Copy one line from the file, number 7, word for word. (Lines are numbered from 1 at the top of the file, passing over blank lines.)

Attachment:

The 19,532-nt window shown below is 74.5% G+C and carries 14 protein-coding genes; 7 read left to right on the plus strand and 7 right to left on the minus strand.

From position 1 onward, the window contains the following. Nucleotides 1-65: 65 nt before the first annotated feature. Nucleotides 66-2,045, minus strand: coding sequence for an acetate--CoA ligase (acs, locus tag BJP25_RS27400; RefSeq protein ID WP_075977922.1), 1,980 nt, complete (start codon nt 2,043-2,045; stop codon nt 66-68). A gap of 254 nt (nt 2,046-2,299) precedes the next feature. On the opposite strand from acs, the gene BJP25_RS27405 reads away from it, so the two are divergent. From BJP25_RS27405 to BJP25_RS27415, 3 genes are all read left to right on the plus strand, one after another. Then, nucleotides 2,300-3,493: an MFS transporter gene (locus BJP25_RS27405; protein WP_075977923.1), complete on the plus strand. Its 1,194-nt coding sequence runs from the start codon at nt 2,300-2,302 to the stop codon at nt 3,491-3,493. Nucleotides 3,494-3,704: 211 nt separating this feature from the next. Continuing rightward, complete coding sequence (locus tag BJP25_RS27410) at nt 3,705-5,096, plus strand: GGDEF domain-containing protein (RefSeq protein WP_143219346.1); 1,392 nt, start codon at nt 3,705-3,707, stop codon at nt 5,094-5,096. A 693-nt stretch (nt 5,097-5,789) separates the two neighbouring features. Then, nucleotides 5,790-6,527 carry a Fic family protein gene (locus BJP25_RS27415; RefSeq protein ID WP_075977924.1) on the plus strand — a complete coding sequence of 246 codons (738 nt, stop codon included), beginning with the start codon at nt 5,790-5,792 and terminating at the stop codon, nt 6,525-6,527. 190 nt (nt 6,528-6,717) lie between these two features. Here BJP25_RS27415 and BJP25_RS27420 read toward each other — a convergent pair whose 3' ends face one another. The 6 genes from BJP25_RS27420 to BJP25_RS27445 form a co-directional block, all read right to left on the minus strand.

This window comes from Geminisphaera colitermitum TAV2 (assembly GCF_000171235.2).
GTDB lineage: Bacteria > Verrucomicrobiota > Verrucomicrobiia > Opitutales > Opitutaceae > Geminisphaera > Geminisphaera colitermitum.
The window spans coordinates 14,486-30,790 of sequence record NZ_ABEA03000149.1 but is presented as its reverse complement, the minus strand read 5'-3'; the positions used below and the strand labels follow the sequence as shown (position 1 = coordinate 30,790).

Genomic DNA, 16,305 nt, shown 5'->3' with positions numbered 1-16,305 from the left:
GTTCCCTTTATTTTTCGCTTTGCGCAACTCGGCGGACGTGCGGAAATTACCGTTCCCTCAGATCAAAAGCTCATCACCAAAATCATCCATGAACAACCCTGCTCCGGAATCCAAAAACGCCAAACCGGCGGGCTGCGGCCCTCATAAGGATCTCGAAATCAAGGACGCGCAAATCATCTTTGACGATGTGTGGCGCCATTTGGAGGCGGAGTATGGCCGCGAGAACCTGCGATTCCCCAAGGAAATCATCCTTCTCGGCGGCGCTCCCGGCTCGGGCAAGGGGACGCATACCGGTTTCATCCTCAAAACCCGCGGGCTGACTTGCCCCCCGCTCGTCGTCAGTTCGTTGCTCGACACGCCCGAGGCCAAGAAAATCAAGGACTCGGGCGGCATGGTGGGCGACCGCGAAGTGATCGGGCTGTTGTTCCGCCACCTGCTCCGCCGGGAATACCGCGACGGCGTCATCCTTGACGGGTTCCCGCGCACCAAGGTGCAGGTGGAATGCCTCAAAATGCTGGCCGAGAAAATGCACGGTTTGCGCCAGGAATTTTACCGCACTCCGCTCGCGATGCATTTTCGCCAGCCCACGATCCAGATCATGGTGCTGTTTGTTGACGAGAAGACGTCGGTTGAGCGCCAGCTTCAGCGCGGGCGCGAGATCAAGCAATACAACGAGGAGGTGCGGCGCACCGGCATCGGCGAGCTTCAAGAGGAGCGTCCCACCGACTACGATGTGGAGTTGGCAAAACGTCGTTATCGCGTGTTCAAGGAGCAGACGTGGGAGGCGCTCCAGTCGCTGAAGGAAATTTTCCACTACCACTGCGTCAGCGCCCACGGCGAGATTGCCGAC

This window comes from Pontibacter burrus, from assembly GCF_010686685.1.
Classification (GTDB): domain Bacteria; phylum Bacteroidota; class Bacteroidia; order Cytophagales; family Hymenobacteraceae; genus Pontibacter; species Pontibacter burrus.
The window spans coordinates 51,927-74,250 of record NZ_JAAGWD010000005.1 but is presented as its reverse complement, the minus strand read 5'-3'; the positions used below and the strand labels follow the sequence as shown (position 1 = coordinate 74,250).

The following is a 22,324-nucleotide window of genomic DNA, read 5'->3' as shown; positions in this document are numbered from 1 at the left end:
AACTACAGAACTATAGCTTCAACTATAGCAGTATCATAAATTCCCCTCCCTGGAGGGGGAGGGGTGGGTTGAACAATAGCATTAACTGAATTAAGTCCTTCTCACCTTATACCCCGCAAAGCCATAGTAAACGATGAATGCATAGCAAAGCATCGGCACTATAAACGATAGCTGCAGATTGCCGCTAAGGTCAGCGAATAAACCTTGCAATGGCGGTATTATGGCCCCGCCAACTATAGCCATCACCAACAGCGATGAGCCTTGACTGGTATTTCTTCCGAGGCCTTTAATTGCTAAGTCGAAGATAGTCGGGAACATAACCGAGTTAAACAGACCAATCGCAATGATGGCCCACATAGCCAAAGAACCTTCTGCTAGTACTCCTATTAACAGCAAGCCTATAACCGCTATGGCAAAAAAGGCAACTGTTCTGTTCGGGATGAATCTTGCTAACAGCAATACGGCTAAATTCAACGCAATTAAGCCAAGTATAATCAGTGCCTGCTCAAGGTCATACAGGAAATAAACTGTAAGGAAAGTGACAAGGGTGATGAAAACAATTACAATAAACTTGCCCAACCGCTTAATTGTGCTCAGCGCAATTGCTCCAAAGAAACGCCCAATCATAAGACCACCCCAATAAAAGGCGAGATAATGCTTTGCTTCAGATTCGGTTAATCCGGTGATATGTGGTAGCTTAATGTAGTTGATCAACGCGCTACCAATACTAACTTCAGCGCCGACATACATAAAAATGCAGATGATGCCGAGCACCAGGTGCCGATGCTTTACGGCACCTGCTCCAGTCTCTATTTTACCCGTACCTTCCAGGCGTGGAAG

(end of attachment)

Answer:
GTTCCCTTTATTTTTCGCTTTGCGCAACTCGGCGGACGTGCGGAAATTACCGTTCCCTCAGATCAAAAGCTCATCACCAAAATCATCCATGAACAACCCTGCTCCGGAATCCAAAAACGCCAAACCGGCGGGCTGCGGCCCTCATAAGGATCTCGAAATCAAGGACGCGCAAATCATCTTTGACGATGTGTGGCGCCATTTGGAGGCGGAGTATGGCCGCGAGAACCTGCGATTCCCCAAGGAAATCATCCTTCTCGGCGGCGCTCCCGGCTCGGGCAAGGGGACGCATACCGGTTTCATCCTCAAAACCCGCGGGCTGACTTGCCCCCCGCTCGTCGTCAGTTCGTTGCTCGACACGCCCGAGGCCAAGAAAATCAAGGACTCGGGCGGCATGGTGGGCGACCGCGAAGTGATCGGGCTGTTGTTCCGCCACCTGCTCCGCCGGGAATACCGCGACGGCGTCATCCTTGACGGGTTCCCGCGCACCAAGGTGCAGGTGGAATGCCTCAAAATGCTGGCCGAGAAAATGCACGGTTTGCGCCAGGAATTTTACCGCACTCCGCTCGCGATGCATTTTCGCCAGCCCACGATCCAGATCATGGTGCTGTTTGTTGACGAGAAGACGTCGGTTGAGCGCCAGCTTCAGCGCGGGCGCGAGATCAAGCAATACAACGAGGAGGTGCGGCGCACCGGCATCGGCGAGCTTCAAGAGGAGCGTCCCACCGACTACGATGTGGAGTTGGCAAAACGTCGTTATCGCGTGTTCAAGGAGCAGACGTGGGAGGCGCTCCAGTCGCTGAAGGAAATTTTCCACTACCACTGCGTCAGCGCCCACGGCGAGATTGCCGAC